- The Washington Times - Monday, August 6, 2007

AUBURN HILLS, Mich. (AP) — Chrysler began its new life as a private company today with an auto-industry outsider taking the wheel.

Bob Nardelli, who left Home Depot in January after a shareholder rebellion over his outsized pay, was named to head the company, replacing Tom LaSorda, who is taking the No. 2 slot.

Mr. Nardelli and Mr. LaSorda shared a handshake and posed for pictures during a celebratory event at Chrysler’s headquarters in Auburn Hills.

“We’ll move forward with speed and a renewed focus on meeting the needs of our customers,” Mr. Nardelli said.

Some wondered what effect Mr. Nardelli’s hiring would have on contract talks with the United Auto Workers, but Mr. Nardelli was quick to point out today that union President Ron Gettelfinger already has been contacted about the executive shake-up at Chrysler in a two-hour meeting.

Mr. LaSorda, Chrysler LLC’s newly named president and vice chairman, still will be at the forefront of “what could be a landmark negotiating period” not only for Chrysler, but for the auto industry, Mr. Nardelli said.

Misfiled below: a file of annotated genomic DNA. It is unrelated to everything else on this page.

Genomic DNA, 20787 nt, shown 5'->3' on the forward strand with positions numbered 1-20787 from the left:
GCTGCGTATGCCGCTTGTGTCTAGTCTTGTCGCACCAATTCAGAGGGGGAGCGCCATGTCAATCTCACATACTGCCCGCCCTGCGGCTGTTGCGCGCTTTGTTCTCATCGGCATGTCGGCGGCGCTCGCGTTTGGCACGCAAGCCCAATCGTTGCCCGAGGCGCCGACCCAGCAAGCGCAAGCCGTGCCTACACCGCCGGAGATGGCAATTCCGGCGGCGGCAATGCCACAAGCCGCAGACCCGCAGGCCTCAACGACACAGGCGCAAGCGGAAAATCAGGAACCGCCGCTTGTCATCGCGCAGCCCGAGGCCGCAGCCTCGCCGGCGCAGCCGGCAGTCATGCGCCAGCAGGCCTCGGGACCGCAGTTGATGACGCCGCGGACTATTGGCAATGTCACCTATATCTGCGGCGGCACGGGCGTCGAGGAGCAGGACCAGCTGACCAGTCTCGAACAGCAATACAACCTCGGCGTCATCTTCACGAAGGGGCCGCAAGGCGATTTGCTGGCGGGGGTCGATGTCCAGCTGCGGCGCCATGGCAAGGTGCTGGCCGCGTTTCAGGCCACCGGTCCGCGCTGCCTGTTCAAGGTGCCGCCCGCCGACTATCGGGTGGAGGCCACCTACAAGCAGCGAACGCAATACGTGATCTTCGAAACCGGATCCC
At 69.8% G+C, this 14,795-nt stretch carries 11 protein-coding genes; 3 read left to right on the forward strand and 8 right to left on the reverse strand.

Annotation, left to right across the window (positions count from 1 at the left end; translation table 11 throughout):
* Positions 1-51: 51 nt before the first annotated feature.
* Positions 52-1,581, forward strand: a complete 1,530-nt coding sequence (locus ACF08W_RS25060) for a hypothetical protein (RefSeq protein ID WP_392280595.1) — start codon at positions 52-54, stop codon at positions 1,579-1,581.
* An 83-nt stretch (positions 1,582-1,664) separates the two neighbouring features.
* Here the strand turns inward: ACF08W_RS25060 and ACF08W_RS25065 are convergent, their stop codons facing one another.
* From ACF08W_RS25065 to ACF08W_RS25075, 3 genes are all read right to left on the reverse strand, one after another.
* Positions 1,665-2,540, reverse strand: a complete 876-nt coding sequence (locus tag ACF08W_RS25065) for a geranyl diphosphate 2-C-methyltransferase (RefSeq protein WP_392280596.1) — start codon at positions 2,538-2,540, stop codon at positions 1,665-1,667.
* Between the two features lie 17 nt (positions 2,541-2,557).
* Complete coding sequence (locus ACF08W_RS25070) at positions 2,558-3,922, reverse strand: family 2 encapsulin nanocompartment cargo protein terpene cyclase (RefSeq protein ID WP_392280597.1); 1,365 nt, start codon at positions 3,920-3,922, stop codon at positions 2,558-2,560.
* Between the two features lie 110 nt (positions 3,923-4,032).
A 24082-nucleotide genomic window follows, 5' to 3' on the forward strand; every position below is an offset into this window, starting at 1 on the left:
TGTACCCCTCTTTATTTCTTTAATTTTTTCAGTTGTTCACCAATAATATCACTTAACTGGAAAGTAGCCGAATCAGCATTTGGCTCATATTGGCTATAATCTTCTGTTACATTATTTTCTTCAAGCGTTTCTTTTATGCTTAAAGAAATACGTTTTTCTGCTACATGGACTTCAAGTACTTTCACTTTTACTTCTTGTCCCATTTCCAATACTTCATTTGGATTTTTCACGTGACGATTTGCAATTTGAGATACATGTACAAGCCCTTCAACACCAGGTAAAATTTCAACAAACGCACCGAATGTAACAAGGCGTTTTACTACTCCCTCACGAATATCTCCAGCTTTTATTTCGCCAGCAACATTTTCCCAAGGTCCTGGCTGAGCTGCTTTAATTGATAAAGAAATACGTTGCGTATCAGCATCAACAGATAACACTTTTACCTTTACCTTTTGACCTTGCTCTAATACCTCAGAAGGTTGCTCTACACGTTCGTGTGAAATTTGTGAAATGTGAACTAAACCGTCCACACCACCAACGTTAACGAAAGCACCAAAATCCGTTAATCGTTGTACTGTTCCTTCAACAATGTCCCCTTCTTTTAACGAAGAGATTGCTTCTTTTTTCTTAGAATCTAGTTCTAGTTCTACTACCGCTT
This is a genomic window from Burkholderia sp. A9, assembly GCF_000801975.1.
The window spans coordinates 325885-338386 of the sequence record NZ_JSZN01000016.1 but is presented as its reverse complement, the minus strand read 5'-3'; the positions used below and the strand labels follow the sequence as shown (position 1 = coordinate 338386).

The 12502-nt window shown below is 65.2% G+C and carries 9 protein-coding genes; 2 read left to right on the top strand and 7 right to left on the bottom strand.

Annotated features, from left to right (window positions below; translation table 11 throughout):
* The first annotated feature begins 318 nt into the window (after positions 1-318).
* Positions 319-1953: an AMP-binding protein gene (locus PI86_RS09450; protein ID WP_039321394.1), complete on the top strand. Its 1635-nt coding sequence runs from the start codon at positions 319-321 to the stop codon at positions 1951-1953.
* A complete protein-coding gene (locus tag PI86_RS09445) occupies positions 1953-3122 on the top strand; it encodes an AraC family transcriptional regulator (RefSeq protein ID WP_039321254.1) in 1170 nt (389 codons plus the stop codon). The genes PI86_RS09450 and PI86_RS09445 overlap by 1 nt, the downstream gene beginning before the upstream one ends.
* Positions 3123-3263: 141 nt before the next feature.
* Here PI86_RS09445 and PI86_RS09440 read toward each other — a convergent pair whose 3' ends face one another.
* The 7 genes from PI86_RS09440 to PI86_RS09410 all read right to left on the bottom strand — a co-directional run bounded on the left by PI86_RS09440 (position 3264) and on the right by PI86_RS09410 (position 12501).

Like other U.S. auto companies, Chrysler has been struggling to make a profit while sales are falling and pension and retiree health costs are rising.

Former Chrysler executive Wolfgang Bernhard, a senior adviser to Cerberus, had been widely expected to be named chairman. He was offered a position with the company but elected not to accept it.

On Friday, DaimlerChrysler AG transferred an 80.1 percent stake in Chrysler to New York-based Cerberus Capital Management LP, one of the world’s largest private equity companies, in a $7.4 billion deal. The German automaker, which is to be renamed Daimler AG, retained a 19.9 percent interest in Chrysler.

Cerberus Chairman John Snow previously had said Cerberus planned to keep Chrysler’s management team in place and give it the freedom to implement its restructuring plan, which calls for shedding 13,000 hourly and salaried jobs in the U.S. and Canada by 2009.

Mr. Nardelli helped increase revenue and profits at Home Depot and boost the number of stores the company operates. But he resigned from the company after it came under intense criticism for his hefty pay and slumping stock price. Mr. Nardelli left Home Depot with a golden parachute worth $210 million.

Mr. Nardelli said today that his compensation at Chrysler would be based on the company’s performance.

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